The XBRL tag “Research and Development” expense is utilized by nearly all XBRL reporting technology companies. Certainly one would expect to see some level of development expense for any Internet-related company with billions of dollars in annual revenue.
But when the question is asked of XBRL-enabled web sites, “What is AMZN 2nd Quarter 2013 Research and Development (R&D) expenses?”; the answer returned is a surprising “$0 Dollars”.
Yet if the same question were asked of a data vendor who has not yet embraced XBRL, the answer is “$1,586 Billion Dollars”.
Don’t blame this failure to communicate on a flawed XBRL tagging system or on the SEC itself.
AMZN’s XBRL preparers and the company’s CFO are the ones who have made the decision not to use the Plain Jane XBRL tag “Research and Development” and instead elected to create the new extension “payroll and related expense for development, content, merchandising selection, and systems support and costs associated with computer storage…”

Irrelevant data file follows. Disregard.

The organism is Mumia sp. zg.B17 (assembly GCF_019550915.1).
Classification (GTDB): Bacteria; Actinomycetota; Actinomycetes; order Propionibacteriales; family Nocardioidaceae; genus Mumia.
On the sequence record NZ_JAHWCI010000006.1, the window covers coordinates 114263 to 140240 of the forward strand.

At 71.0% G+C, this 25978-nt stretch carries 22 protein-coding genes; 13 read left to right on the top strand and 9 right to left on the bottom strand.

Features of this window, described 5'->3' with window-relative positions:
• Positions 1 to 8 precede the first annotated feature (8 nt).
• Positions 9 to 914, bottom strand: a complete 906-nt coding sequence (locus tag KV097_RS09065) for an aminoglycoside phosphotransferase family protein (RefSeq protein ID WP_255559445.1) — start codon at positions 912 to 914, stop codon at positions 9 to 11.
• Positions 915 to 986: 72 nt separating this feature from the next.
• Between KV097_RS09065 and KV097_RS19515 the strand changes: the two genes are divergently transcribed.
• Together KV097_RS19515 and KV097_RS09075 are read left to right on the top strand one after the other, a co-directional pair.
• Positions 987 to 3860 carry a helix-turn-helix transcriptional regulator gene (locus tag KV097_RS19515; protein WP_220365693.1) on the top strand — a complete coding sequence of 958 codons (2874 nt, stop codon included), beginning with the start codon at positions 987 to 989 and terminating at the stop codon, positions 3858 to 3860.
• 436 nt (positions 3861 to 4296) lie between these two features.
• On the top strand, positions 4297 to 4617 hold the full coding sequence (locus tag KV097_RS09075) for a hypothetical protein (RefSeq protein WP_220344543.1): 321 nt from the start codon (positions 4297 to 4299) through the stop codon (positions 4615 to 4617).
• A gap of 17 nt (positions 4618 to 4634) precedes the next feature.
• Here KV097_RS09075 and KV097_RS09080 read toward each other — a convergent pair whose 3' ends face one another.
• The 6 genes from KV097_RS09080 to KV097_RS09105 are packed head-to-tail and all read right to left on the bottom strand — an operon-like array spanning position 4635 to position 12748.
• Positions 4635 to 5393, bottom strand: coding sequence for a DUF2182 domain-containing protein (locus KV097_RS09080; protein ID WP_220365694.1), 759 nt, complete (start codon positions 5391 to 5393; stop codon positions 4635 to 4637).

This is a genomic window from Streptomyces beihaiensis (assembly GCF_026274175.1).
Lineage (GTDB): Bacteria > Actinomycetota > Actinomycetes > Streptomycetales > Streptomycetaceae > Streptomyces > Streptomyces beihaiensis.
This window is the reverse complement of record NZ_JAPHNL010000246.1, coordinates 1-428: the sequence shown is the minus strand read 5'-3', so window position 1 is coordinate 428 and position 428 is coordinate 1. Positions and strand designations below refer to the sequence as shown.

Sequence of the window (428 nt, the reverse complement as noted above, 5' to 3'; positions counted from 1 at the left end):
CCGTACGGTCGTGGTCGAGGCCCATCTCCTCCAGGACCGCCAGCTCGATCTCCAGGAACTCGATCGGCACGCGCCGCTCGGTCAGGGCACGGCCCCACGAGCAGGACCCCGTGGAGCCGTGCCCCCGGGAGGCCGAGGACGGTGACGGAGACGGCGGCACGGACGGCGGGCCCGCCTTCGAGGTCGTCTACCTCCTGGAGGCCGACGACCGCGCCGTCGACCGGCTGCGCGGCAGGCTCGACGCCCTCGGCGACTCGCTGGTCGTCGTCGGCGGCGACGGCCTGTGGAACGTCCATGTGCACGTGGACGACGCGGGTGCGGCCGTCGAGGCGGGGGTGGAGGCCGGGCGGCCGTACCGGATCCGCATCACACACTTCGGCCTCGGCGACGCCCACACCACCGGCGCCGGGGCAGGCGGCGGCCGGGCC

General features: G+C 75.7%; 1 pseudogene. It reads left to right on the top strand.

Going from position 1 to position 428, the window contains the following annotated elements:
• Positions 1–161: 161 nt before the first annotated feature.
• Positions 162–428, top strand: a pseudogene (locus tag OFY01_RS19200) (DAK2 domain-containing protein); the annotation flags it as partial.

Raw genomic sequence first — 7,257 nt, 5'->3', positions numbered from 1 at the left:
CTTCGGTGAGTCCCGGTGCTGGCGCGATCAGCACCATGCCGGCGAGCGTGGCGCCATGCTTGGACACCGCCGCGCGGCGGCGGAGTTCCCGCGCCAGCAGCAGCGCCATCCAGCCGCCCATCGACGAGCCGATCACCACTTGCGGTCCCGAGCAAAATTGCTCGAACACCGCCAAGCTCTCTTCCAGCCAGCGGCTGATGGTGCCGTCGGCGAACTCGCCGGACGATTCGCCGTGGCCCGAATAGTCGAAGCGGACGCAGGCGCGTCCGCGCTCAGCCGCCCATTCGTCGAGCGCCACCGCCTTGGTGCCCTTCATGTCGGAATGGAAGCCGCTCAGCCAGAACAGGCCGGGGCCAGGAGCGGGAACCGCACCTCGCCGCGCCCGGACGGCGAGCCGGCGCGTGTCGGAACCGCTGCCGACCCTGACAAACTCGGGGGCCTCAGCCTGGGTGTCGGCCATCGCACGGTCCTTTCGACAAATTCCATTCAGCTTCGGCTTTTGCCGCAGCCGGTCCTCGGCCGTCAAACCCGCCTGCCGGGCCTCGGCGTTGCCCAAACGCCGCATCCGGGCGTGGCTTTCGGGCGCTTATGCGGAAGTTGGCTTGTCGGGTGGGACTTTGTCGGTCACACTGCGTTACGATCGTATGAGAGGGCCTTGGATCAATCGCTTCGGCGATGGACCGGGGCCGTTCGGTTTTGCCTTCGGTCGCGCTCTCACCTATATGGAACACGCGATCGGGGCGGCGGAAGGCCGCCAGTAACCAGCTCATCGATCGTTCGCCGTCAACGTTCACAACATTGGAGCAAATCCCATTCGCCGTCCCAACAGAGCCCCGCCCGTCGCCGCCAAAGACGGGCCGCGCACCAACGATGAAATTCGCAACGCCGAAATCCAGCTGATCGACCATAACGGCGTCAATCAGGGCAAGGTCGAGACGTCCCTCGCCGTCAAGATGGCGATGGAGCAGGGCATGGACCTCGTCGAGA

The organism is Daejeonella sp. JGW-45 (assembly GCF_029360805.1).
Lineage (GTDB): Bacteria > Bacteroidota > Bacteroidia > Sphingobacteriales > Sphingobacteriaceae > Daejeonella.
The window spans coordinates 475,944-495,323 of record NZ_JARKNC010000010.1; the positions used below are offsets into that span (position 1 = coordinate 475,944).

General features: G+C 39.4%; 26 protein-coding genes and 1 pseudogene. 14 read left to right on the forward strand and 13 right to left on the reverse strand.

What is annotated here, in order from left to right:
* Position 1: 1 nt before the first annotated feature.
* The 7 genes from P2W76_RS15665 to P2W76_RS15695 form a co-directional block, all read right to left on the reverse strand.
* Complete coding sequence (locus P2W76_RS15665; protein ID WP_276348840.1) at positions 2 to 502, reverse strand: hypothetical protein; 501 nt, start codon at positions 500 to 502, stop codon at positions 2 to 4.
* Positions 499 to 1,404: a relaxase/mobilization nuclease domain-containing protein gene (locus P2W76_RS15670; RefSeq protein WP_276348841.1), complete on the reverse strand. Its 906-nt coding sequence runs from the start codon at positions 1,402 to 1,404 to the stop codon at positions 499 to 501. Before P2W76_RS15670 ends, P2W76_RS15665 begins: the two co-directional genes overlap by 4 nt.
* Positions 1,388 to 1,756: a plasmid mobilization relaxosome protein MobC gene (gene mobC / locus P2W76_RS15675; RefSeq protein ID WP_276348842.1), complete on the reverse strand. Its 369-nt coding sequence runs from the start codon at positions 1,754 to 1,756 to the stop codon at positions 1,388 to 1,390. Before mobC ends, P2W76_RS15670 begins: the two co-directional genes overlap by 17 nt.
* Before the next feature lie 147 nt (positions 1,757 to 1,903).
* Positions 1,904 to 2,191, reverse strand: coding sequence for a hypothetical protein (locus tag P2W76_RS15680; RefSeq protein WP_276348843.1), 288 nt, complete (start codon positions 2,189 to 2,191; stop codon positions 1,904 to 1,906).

The SEC’s new Robocop, Craig Lewis, recently said that the SEC intends to look more closely at the tendency of companies to be managing earnings. He also said the SEC will be diligently looking for obvious anomalies.
Here is a chart from 9W Search that shows this obvious anomaly.
Is it worth considering why Amazon took this path?